What is Mail Art?
Started in the mid-1950s by NYC painter, Ray Johnson, Mail Art is a collaborative activity that allows participants to create a piece of art and then to freely share that art with someone else, hoping that they will in turn do the same. Johnson started sending small collages to people on his mailing list and he invited the recipients to do what they wanted with them, including keep them, add to them, give them away, change them, or use them as inspiration to create their own. Soon, other people started to do this outside of his list, and the movement gained momentum during the 60s and 70s. The New York Correspondence School was the name of the first network of these mail artists. In 1969, Johnsons personal network extended into Canada when he participated in an exhibition at the University of British Columbia.
The Banff Snail Mail Society
Claire Wilkinson has made the concept of Mail Art a reality in the Bow Valley as The Banff Snail Mail Society. She started by holding workshops at the Banff Public Library and recently participated in Banff Culture Days by helping people make their own art postcards in the Bison Courtyard. I had been wanting to meet Claire and our paths finally crossed in the Banff Community Greenhouse where we both own a plot. I complimented her pink flamingos, and she offered to find a source for some art materials I was looking for including a ribbon source for my analog typewriter. Soon after, I realized she would be a great person to lead a Mail Art workshop for the crafting group I co-host with Sheena Miller, called Craft Café.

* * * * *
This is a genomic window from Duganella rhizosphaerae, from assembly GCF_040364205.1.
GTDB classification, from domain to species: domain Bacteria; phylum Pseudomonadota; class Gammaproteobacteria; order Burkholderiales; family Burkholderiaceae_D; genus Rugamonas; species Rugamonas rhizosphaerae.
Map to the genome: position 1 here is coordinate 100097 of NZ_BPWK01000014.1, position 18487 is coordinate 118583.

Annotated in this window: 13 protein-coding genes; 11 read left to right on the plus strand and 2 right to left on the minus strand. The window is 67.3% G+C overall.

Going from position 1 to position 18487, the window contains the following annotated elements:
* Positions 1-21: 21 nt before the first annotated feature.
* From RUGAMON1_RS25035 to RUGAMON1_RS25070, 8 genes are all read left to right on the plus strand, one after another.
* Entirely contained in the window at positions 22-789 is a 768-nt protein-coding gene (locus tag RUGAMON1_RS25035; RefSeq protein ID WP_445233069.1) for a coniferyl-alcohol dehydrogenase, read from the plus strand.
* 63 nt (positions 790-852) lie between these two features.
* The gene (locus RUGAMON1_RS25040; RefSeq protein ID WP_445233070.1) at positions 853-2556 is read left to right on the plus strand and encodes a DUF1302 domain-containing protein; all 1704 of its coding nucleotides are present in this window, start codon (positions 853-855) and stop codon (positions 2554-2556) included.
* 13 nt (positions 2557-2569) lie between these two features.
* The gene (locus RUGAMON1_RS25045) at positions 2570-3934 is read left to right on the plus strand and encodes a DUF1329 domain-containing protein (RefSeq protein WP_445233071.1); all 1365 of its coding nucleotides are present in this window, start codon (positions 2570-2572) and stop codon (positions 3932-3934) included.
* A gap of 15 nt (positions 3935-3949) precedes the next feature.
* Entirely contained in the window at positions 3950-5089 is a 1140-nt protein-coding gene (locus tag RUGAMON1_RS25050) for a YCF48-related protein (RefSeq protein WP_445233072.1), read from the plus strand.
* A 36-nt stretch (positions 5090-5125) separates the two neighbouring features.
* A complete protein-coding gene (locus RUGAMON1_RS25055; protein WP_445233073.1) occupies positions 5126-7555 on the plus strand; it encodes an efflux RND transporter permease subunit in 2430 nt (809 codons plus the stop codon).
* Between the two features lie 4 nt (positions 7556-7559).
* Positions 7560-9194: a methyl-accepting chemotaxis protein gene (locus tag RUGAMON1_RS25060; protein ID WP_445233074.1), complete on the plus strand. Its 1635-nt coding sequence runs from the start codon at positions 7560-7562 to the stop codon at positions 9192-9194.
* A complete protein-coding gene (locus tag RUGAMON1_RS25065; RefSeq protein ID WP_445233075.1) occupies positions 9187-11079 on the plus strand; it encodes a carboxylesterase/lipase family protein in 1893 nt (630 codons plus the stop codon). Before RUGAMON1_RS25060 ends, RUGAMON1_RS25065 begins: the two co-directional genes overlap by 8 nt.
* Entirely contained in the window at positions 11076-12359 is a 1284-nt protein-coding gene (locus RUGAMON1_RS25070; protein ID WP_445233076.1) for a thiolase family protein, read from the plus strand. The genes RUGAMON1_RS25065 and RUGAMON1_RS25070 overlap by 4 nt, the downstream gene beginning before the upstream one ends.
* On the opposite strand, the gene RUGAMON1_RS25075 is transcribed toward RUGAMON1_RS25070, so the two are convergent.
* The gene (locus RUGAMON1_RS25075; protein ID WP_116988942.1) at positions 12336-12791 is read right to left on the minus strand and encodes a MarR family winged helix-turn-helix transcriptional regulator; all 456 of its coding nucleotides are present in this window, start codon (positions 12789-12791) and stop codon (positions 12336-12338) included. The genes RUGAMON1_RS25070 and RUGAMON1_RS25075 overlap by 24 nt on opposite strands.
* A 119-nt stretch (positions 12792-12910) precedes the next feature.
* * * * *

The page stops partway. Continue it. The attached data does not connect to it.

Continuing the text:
At the Craft Café
Last week, Sheena & I arrived at the Wild Flour Bakery to find Claire getting set up. I instantly envied all the analog typewriters she had arranged on the tables, even with my own vintage Royal in tow.
As eager participants arrived, the anticipation grew and soon the beautiful sounds of typewriters clacking filled the air. Claire gave a short talk and then everyone was let loose to rummage through her supplies of postcards, stickers, stamps, papers, and vintage magazines for inspiration to turn boring postcards into works of art, complete with typewritten messages.
The glorious past of snail mail and typing met the splendid present as I looked up quotes on my Blackberry and photographed everything with my digital Leica.
Dea Fischer, of Canmore, attended our Mail Art soiree, and while I know Dea, this was the first time I had heard about the worldwide mail art group that she founded. Get involved or learn more by checking out this blog post. Feel free to leave a comment!
How about you? When was the last time you wrote a snail mail letter? Have you ever participate in the Mail Art movement? We would love to hear your stories of snail mail romance and betrayal